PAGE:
The Taiwan High Court determined that, although the Kaohsiung property was purchased during the parties' marriage, it belonged solely to plaintiff. The Court found that prior to the marriage, plaintiff had used her earnings as a nurse to purchase other property, that this other property was subsequently sold, and that the proceeds, together with a loan from plaintiff's father, were devoted to the purchase of the Kaohsiung parcel. Unfortunately, the Court's opinion respecting the validity of plaintiff's conveyance of the Kaohsiung property to Lin You is not altogether clear. The opinion recites that Mr. Chen was involved in a financial "scandal" and, as a personal guarantor for Cathay Plastics Corporation, became indebted to the company's creditors in the amount of NT $85 million. Plaintiff, defendant, and Lin You were said to have "collaborated [in a] fake transaction" to transfer the land to Lin You to avoid the claims of defendant's creditors. The transcription appearing in the record seems to indicate that the reference to a "fake transaction" was part of the Court's description of defendant's allegations, and was not one of the Court's actual findings. Although this point is indeed murky, it is plain from our reading of the opinion that the Court found the conveyance from plaintiff to Lin You to be valid and not subject to challenge by the defendant. The Court added that the property was purchased with plaintiff's "hard earned money," that it was not part of the "matrimonial property regime under [the Taiwan] civil code," and that plaintiff had the absolute right to convey the parcel to Lin You.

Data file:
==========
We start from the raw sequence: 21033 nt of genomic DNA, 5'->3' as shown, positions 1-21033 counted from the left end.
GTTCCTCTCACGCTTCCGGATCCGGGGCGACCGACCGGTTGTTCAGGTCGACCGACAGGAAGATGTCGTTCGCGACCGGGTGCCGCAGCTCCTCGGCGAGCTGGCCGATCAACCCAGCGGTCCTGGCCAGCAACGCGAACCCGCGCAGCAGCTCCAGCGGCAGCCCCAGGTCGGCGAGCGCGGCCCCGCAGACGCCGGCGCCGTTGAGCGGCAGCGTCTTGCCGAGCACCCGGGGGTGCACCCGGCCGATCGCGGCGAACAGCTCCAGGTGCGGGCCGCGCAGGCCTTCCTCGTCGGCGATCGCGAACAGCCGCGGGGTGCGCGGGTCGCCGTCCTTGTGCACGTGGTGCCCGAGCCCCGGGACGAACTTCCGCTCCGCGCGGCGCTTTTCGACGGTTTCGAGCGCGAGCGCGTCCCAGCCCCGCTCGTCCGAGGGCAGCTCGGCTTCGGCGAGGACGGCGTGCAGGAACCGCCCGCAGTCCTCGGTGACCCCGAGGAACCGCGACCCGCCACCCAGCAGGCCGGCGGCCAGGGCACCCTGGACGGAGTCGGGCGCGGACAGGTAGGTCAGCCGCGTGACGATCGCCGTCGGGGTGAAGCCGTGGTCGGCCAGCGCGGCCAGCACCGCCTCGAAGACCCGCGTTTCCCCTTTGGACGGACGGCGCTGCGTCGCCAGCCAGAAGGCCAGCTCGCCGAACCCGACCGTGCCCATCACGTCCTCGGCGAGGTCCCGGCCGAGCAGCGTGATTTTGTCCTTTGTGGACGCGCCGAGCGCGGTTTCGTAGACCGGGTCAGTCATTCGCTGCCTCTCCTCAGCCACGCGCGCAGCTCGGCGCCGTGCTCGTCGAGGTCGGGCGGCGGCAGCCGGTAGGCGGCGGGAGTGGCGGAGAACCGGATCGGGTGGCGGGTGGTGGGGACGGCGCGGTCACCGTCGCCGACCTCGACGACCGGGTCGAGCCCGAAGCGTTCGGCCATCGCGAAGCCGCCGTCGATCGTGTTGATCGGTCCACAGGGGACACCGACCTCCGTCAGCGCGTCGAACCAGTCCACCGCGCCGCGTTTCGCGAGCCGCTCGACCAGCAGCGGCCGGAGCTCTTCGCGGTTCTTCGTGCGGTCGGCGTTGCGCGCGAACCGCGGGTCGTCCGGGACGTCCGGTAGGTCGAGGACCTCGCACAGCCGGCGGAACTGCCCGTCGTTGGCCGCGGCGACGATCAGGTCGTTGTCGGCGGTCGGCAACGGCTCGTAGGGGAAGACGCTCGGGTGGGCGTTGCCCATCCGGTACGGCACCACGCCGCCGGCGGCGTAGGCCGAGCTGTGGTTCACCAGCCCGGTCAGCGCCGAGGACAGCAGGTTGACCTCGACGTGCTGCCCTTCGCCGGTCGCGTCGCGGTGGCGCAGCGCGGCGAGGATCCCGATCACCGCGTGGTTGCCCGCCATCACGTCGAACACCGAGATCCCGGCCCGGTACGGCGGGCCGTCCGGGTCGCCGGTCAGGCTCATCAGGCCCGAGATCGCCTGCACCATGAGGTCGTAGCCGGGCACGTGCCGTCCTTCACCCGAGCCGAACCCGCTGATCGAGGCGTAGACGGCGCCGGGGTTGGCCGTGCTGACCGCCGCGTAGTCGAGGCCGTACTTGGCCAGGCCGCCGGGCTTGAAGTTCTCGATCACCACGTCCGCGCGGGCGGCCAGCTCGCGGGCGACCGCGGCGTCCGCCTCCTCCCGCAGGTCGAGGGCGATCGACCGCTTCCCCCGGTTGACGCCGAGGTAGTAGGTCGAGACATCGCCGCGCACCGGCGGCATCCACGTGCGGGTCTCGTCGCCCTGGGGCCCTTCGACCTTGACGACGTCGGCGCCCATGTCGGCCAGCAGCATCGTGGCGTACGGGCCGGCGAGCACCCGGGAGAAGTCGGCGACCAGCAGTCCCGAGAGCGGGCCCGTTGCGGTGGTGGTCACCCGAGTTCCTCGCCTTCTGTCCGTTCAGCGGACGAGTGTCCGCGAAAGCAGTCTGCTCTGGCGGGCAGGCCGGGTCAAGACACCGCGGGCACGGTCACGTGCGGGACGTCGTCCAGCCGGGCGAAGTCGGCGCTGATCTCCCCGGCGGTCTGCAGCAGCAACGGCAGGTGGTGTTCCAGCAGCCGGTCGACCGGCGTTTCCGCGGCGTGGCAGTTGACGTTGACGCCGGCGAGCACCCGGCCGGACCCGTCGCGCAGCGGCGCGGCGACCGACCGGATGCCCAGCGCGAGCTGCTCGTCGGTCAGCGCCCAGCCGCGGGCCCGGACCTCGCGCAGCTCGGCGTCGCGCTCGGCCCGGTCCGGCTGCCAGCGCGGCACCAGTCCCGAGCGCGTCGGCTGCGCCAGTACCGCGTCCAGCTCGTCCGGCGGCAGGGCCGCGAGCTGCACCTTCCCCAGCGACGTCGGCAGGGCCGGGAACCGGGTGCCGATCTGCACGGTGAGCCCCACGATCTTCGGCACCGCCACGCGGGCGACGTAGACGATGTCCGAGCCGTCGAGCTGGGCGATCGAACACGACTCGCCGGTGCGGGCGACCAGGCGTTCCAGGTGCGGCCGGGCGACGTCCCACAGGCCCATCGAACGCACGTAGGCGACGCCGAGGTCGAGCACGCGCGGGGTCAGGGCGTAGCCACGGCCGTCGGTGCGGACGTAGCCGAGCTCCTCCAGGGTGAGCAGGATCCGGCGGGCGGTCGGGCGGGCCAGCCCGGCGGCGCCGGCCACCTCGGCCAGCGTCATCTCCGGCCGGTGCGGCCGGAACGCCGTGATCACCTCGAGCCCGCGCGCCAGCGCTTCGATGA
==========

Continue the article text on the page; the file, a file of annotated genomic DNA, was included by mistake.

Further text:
The Taiwan Supreme Court affirmed the Taiwan High Court's judgment, upholding the finding that "the funds used to buy the land were [provided by plaintiff through] her hard work, gift money and borrowing." The Taiwan Supreme Court also sustained the finding that the Kaohsiung parcel was plaintiff's "exclusive property and [was] not under [the parties'] marital property regime[], though purchased after [the commencement of the] marriage." The Taiwan Supreme Court refused to consider defendant's argument that Mrs. Chen's conveyance of the Kaohsiung property to Lin You was designed to defraud creditors and should be invalidated, noting that defendant lacked standing to raise that issue.

Pursuant to the parties' agreement, arbitration proceedings were commenced in New Jersey in July 1994. Under the parties' stipulation, the decision of the Taiwan High Court was marked as an exhibit and admitted in evidence to be "afforded the appropriate weight by the Arbitrator." The decision of the Taiwan Supreme Court was rendered after the arbitrator issued her decision. The record does not disclose exactly what instructions the arbitrator received with respect to whether, ...